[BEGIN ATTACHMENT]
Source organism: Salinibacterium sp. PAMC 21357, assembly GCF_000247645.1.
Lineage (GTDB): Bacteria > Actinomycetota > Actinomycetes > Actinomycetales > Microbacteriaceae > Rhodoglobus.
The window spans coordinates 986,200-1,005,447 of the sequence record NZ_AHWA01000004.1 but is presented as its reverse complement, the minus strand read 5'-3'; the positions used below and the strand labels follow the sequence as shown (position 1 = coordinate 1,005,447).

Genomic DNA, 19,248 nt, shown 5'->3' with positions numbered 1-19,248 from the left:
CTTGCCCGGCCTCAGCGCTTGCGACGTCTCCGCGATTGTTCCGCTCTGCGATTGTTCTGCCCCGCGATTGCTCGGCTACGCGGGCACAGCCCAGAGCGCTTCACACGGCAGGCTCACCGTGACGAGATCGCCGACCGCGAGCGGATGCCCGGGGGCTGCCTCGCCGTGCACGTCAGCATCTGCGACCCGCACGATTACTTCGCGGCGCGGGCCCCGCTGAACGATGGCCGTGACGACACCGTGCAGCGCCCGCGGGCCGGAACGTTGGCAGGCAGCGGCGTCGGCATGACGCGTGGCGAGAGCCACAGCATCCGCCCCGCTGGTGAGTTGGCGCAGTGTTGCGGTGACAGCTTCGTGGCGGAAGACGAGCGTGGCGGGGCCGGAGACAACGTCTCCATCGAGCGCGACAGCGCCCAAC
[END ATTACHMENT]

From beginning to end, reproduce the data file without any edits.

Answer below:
Source organism: Salinibacterium sp. PAMC 21357, assembly GCF_000247645.1.
Lineage (GTDB): Bacteria > Actinomycetota > Actinomycetes > Actinomycetales > Microbacteriaceae > Rhodoglobus.
The window spans coordinates 986,200-1,005,447 of the sequence record NZ_AHWA01000004.1 but is presented as its reverse complement, the minus strand read 5'-3'; the positions used below and the strand labels follow the sequence as shown (position 1 = coordinate 1,005,447).

Genomic DNA, 19,248 nt, shown 5'->3' with positions numbered 1-19,248 from the left:
CTTGCCCGGCCTCAGCGCTTGCGACGTCTCCGCGATTGTTCCGCTCTGCGATTGTTCTGCCCCGCGATTGCTCGGCTACGCGGGCACAGCCCAGAGCGCTTCACACGGCAGGCTCACCGTGACGAGATCGCCGACCGCGAGCGGATGCCCGGGGGCTGCCTCGCCGTGCACGTCAGCATCTGCGACCCGCACGATTACTTCGCGGCGCGGGCCCCGCTGAACGATGGCCGTGACGACACCGTGCAGCGCCCGCGGGCCGGAACGTTGGCAGGCAGCGGCGTCGGCATGACGCGTGGCGAGAGCCACAGCATCCGCCCCGCTGGTGAGTTGGCGCAGTGTTGCGGTGACAGCTTCGTGGCGGAAGACGAGCGTGGCGGGGCCGGAGACAACGTCTCCATCGAGCGCGACAGCGCCCAAC